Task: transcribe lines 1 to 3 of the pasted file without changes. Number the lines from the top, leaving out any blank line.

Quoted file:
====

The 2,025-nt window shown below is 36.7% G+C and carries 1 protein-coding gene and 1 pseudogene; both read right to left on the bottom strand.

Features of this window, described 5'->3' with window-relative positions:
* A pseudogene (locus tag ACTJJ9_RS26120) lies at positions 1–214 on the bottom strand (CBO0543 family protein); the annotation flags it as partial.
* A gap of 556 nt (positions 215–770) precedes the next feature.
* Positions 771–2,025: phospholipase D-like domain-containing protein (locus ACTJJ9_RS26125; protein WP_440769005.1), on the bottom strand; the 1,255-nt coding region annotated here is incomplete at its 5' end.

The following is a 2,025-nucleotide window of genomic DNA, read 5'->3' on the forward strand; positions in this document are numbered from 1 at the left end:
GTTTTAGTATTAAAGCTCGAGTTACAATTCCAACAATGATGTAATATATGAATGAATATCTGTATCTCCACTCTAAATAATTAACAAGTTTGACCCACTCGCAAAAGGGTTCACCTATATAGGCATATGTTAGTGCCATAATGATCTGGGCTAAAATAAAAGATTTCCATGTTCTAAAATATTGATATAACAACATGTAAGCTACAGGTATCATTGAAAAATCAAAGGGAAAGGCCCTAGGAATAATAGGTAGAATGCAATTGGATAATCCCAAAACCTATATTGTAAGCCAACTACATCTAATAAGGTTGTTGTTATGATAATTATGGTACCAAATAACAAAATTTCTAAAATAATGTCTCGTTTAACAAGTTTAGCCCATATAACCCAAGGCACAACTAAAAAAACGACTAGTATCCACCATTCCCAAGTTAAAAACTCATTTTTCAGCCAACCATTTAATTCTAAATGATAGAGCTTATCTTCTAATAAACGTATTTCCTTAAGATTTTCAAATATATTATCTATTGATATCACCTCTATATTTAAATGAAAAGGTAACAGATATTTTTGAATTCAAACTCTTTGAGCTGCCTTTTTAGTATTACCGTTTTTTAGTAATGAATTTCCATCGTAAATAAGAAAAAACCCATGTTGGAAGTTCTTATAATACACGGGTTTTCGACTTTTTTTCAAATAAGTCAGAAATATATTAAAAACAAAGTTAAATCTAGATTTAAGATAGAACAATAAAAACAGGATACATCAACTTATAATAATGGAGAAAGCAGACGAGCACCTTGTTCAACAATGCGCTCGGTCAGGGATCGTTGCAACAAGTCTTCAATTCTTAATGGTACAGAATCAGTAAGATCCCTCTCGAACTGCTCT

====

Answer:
The 2,025-nt window shown below is 36.7% G+C and carries 1 protein-coding gene and 1 pseudogene; both read right to left on the bottom strand.

Features of this window, described 5'->3' with window-relative positions:
* A pseudogene (locus tag ACTJJ9_RS26120) lies at positions 1–214 on the bottom strand (CBO0543 family protein); the annotation flags it as partial.